A sign near Ashcroft last summer spells out Carmen Jacobsen’s gratitude after her home was left intact after the Elephant Hill wildfire roared through. KTW file photo

Wildfire review panel pushes preparation as it meets in Kamloops

By Andrea Klassen

Kamloops This Week

The heads of a provincial review of how wildfires and floods are handled in B.C. say there’s a need for more preparation and training in times of calm.

Skawahlook First Nation Chief Maureen Chapman and former MLA George Abbott told KTW prevention, training and the need for better communication have been recurring themes as they begin a provincewide consultation.

The review, which began its public consultations on Feb. 5 with an open house in Kamloops, is tasked with making recommendations to improve the province’s response to fires and floods, as well as its preparation and follow-up for such events.

Abbott and Chapman will submit a final report to Premier John Horgan at the end of April.

“What we need are ideas,” Abbott said.

READ MORE: Protecting the working forest from wildfire (Feb. 5, 2018)

Members of the public can continue to submit their thoughts online at bcflood firereview.ca. More open houses are planned throughout B.C.

Abbott said local participants have raised the need to get governments across the province using the same information standards, rather than the current patchwork of different systems and file types.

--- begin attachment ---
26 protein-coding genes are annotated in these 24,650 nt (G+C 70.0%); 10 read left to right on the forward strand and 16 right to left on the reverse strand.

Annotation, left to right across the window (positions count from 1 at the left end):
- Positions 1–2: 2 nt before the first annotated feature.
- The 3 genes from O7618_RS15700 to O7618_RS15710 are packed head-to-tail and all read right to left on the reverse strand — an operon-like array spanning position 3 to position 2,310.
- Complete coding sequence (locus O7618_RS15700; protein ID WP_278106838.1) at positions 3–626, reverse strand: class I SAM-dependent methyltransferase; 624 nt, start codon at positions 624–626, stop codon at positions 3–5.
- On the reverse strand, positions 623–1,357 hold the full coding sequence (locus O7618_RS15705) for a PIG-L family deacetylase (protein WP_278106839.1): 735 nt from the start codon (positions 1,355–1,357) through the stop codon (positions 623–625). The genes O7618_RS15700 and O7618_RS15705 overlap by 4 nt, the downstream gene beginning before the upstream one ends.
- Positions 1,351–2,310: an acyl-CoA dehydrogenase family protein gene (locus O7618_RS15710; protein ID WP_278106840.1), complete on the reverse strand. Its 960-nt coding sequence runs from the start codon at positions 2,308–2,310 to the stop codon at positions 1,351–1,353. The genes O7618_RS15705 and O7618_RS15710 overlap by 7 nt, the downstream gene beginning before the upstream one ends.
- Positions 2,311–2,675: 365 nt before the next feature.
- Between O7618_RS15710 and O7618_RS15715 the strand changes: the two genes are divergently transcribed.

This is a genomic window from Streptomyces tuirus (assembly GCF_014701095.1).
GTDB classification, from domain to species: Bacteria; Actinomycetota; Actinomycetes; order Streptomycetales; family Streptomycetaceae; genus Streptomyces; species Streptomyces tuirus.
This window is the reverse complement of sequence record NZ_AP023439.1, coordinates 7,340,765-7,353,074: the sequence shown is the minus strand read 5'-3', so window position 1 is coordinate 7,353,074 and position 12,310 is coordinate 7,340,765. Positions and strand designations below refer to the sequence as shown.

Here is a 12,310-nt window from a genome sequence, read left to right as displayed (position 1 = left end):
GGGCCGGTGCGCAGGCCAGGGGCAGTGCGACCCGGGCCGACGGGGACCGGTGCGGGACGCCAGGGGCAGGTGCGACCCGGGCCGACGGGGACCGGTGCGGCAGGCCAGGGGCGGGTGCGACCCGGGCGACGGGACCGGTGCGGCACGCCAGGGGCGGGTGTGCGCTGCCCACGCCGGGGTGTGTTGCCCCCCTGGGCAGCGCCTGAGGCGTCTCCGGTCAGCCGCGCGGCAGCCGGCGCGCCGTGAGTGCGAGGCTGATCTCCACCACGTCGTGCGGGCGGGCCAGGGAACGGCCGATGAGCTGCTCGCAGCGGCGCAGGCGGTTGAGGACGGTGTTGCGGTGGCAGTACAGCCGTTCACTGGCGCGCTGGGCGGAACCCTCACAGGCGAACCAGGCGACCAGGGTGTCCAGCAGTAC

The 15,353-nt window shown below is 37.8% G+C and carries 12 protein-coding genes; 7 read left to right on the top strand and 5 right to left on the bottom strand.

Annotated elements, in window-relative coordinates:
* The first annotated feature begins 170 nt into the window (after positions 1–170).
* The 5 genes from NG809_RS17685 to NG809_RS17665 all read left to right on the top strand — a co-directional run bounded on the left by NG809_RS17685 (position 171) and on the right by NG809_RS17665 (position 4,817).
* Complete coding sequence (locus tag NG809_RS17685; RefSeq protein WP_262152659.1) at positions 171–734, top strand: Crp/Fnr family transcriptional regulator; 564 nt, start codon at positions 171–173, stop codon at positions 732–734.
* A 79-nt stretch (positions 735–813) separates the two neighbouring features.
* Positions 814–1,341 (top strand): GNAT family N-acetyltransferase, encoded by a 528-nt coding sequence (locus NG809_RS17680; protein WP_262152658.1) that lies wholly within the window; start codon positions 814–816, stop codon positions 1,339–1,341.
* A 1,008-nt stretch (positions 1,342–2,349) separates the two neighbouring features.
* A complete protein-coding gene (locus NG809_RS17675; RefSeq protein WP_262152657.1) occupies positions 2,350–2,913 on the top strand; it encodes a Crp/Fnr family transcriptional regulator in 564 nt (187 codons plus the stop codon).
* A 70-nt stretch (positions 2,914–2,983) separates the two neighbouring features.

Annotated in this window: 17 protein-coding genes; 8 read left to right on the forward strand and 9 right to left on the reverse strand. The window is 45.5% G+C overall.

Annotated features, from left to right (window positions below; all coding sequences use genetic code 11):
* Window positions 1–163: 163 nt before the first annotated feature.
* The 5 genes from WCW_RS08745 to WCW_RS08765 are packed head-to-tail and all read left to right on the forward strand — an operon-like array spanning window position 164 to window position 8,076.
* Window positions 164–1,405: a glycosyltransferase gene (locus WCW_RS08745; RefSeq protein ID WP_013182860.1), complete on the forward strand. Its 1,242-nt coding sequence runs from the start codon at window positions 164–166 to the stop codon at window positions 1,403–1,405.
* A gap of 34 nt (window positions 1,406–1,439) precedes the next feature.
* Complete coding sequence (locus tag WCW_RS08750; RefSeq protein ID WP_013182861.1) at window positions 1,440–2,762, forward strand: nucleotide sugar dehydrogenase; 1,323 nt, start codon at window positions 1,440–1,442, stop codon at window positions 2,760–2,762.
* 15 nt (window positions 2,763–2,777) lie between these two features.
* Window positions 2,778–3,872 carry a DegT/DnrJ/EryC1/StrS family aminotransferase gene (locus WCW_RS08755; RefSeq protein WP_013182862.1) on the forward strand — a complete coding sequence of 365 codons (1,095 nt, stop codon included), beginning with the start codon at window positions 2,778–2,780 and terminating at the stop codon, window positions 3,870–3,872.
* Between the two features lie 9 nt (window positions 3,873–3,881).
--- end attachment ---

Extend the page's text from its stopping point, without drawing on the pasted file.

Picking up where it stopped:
Abbott said there’s also a lack of funding to ensure all local governments, particularly First Nations — which only became part of the Emergency Management BC partnership in 2017 — are trained to the same level.

“When response begins, the provincial government’s wallet opens …” Abbott said. “It’s the prevention, preparation and mitigation pieces it’s much more difficult to get reliable funding for.”

Complaints about misinformation on social media and conflicting reporting have also been common, he said.

The review will look for ways to ensure more factual information is being communicated out during fire and flood situations.

Chapman said she has also heard from people who want to highlight good work done during the summer’s wildfires.

“There’s been such an outpouring of people stepping up and doing whatever they can to help people,” she said.

Other Kamloops-specific ideas centred around the city’s often smoky air quality during the fires.

Multiple residents used feedback boards at the open house to call for more comprehensive risk evaluations, mask availability and guidelines for when children should be kept inside at school during periods of bad air quality.



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